In the area of criminal justice, one of the major issues that still is in the forefront is to protect children from sexual offenders. The Legislature and the Governor passed the following legislation giving law enforcement officials additional resources to more effectively monitor and prosecute registered sex offenders and sexually violent predators: SB 325 (Alquist) providing an additional protocol for an agency administering the State-Authorized Risk Assessment Tool for Sex Offenders and believing that a score does not represent the person’s true risk level to submit the case to experts, as specified, for possible override; SB 583 (Hollingsworth) requiring the Department of Justice to record the type of residence at which registered sex offenders reside and to provide the information to state agencies for investigation and law enforcement purposes. This will allow law enforcement officials, licensing authorities, and child care officials to cross-check the residence of sex offenders; SB 588 (Senate Public Safety Committee) ensuring the continued existence of the state’s Sex Offender Management Board indefinitely; SB 669 (Hollingsworth) providing that a sexually violent predator’s refusal to participate in treatment may be considered evidence in a jury trial to show that his/her condition has not changed; and AB 307 (Cook) amending existing law to require registered sex offenders to disclose their registration status to prospective employers when applying for a job where they would be working directly in an unaccompanied setting in a position that provides goods or services to minors. The issue of sex offenders will be heightened with the upcoming court trial in 2010 of Phillip and Nancy Garrido. The Garridos are accused of abducting Jaycee Lee Dugard in 1991 in Lake Tahoe , California , on a street corner while waiting for a bus. Jaycee was kept for 18 years with the Garridos and bore two children with Phillip Garrido. An astute pair of University of California , Berkeley employees broke the case by suspecting unusual behavior when Phillip Garrido and the two girls were trying to schedule an event at the campus. Ally Jacobs, the University of California , Berkeley police officer ran a background check and learned that Phillip Garrido was on parole for rape and Officer Jacobs got in touch with his parole officer. The parole officer requested the Garridos show up to an interview at the parole officer’s office, and it was discovered the young woman accompanying Phillip Garrido was Jaycee. On August 26, 2009, Phillip and Nancy Garrido were arrested by the Antioch police.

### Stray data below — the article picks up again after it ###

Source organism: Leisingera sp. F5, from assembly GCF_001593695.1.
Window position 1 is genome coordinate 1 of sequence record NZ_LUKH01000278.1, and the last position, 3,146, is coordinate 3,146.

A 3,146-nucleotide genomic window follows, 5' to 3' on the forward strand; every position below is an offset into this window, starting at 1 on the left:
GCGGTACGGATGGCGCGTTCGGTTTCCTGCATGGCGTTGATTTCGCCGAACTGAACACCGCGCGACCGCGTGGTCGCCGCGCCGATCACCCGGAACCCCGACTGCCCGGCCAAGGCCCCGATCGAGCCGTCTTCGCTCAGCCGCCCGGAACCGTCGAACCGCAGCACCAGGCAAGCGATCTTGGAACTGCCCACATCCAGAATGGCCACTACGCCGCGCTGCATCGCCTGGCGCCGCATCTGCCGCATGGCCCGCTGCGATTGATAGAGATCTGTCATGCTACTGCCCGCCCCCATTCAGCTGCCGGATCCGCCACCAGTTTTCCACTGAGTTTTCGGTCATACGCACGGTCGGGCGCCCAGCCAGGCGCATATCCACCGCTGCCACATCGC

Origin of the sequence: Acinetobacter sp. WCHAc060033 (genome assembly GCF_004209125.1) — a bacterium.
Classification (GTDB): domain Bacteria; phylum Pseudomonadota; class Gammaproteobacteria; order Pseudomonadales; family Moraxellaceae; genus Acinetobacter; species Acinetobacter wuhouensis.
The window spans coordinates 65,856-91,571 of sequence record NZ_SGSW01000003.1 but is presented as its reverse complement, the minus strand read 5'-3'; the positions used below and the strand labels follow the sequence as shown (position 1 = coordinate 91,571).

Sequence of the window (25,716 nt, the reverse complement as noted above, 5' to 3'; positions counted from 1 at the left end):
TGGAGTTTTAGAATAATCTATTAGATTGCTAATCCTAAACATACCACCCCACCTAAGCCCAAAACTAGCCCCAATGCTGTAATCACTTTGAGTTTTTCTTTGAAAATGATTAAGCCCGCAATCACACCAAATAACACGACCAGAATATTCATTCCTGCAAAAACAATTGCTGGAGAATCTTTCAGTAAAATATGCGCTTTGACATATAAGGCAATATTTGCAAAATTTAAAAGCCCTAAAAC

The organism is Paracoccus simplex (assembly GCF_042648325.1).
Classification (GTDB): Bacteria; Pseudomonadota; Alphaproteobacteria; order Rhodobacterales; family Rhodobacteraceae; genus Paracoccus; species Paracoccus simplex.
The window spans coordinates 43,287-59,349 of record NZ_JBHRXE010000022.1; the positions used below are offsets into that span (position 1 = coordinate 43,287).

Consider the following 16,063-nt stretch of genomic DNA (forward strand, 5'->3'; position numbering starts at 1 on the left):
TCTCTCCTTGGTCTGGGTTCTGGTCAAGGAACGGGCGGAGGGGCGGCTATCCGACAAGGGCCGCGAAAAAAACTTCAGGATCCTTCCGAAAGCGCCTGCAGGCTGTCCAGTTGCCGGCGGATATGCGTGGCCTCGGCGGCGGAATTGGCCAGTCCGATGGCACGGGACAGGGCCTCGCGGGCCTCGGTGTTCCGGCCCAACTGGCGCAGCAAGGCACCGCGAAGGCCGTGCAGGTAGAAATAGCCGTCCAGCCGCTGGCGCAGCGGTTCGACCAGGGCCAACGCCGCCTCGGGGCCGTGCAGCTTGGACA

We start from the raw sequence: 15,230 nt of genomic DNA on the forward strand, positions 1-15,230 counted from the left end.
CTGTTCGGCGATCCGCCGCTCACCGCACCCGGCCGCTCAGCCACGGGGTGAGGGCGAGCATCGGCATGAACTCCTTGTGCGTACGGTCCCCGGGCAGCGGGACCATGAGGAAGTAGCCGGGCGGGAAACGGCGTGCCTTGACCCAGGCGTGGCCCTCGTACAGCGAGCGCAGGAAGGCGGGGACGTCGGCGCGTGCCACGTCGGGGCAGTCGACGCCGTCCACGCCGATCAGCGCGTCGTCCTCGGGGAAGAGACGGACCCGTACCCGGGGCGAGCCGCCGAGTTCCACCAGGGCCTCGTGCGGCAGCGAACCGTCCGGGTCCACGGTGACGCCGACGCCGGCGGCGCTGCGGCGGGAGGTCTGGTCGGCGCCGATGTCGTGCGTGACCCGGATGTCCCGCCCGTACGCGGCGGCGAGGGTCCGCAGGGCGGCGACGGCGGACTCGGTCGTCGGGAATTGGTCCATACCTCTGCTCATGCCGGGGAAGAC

The Legislature also passed, and the Governor signed, legislation which strengthens the law and enforcement of drunk driving. These included SB 598 (Huff) allowing a repeat driving under the influence offender to apply for a restricted license, if he/she installs ignition interlock devices on all of his/her vehicles; and AB 91 (Feuer) creating a Department of Motor Vehicles pilot project mandating the installation of an ignition interlock device on every vehicle owned or operated by a first-time DUI offender in Alameda, Los Angeles, Sacramento, and Tulare Counties.
Another major legislation enacted into law is AB 962 (de Leon) which is intended to keep ammunition out of the hands of criminals, gang members, and violent felons. Thirteen cities, including Los Angeles and Sacramento , have enacted ammunition recordkeeping laws. AB 962 takes these local efforts statewide starting February 1, 2011, by making it unlawful for a vendor to knowingly sell handgun ammunition to anyone prohibited from possessing a firearm and prohibits any person subject to a gang injunction from owning or possessing handgun ammunition. A violation of the law would be a misdemeanor.